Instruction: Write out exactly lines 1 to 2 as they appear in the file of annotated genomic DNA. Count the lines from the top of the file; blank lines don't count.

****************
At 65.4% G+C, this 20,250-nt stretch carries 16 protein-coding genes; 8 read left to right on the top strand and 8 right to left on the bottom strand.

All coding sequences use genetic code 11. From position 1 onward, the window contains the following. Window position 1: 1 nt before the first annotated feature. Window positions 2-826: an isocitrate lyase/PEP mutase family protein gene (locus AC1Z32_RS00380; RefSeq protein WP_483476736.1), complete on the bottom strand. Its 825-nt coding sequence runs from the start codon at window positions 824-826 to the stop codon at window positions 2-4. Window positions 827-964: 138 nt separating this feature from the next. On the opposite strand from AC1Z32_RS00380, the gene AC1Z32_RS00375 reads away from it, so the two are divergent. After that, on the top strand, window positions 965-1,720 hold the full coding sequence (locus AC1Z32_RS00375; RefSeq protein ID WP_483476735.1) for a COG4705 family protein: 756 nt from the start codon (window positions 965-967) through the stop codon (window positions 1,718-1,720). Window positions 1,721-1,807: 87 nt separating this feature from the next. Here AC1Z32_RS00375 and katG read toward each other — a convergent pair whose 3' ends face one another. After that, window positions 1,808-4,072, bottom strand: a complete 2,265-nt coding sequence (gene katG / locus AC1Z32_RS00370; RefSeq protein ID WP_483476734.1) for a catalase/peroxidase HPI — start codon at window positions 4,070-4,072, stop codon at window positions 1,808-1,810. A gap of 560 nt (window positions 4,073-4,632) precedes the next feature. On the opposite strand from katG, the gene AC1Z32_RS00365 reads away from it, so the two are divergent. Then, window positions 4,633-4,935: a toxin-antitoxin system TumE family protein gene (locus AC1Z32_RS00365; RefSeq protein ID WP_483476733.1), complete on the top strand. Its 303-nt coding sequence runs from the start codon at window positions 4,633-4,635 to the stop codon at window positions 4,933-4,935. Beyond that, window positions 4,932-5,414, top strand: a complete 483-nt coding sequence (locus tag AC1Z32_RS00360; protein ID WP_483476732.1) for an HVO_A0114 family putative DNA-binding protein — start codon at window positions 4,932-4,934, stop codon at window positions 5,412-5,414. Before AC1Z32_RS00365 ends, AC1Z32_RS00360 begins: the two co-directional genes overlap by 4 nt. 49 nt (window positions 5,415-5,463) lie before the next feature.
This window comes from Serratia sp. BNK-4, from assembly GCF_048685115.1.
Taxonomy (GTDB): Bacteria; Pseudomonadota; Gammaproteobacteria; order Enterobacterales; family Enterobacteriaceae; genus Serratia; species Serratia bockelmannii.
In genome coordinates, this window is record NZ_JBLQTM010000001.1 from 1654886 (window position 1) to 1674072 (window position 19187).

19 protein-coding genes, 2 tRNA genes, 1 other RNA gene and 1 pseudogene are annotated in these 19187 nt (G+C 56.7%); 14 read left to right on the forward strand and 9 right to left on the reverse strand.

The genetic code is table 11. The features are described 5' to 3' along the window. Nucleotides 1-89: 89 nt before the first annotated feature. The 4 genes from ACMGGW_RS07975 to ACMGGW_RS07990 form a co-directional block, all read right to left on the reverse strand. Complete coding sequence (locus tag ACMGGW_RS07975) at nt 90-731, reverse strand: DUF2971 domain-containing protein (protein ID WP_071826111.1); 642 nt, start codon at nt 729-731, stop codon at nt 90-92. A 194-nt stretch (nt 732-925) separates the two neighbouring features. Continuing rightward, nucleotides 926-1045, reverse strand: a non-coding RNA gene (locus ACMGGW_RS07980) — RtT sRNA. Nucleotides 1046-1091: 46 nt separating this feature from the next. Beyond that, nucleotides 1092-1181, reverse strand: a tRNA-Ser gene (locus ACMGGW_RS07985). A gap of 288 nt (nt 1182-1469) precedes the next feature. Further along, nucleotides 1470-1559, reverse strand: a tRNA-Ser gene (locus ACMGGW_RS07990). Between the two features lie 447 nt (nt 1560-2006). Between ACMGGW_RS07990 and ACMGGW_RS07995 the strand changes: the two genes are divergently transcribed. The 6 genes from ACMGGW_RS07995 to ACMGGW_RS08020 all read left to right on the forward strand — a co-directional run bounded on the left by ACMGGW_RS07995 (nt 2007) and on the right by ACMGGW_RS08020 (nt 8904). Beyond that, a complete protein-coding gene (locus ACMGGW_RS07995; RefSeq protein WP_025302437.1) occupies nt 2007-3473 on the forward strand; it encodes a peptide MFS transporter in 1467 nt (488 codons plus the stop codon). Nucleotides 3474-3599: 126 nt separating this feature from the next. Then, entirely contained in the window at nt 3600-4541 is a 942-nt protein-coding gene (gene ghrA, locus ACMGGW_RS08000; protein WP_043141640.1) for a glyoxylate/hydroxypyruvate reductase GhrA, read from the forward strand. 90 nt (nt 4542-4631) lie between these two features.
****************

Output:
At 65.4% G+C, this 20,250-nt stretch carries 16 protein-coding genes; 8 read left to right on the top strand and 8 right to left on the bottom strand.

All coding sequences use genetic code 11. From position 1 onward, the window contains the following. Window position 1: 1 nt before the first annotated feature. Window positions 2-826: an isocitrate lyase/PEP mutase family protein gene (locus AC1Z32_RS00380; RefSeq protein WP_483476736.1), complete on the bottom strand. Its 825-nt coding sequence runs from the start codon at window positions 824-826 to the stop codon at window positions 2-4. Window positions 827-964: 138 nt separating this feature from the next. On the opposite strand from AC1Z32_RS00380, the gene AC1Z32_RS00375 reads away from it, so the two are divergent. After that, on the top strand, window positions 965-1,720 hold the full coding sequence (locus AC1Z32_RS00375; RefSeq protein ID WP_483476735.1) for a COG4705 family protein: 756 nt from the start codon (window positions 965-967) through the stop codon (window positions 1,718-1,720). Window positions 1,721-1,807: 87 nt separating this feature from the next. Here AC1Z32_RS00375 and katG read toward each other — a convergent pair whose 3' ends face one another. After that, window positions 1,808-4,072, bottom strand: a complete 2,265-nt coding sequence (gene katG / locus AC1Z32_RS00370; RefSeq protein ID WP_483476734.1) for a catalase/peroxidase HPI — start codon at window positions 4,070-4,072, stop codon at window positions 1,808-1,810. A gap of 560 nt (window positions 4,073-4,632) precedes the next feature. On the opposite strand from katG, the gene AC1Z32_RS00365 reads away from it, so the two are divergent. Then, window positions 4,633-4,935: a toxin-antitoxin system TumE family protein gene (locus AC1Z32_RS00365; RefSeq protein ID WP_483476733.1), complete on the top strand. Its 303-nt coding sequence runs from the start codon at window positions 4,633-4,635 to the stop codon at window positions 4,933-4,935. Beyond that, window positions 4,932-5,414, top strand: a complete 483-nt coding sequence (locus tag AC1Z32_RS00360; protein ID WP_483476732.1) for an HVO_A0114 family putative DNA-binding protein — start codon at window positions 4,932-4,934, stop codon at window positions 5,412-5,414. Before AC1Z32_RS00365 ends, AC1Z32_RS00360 begins: the two co-directional genes overlap by 4 nt. 49 nt (window positions 5,415-5,463) lie before the next feature.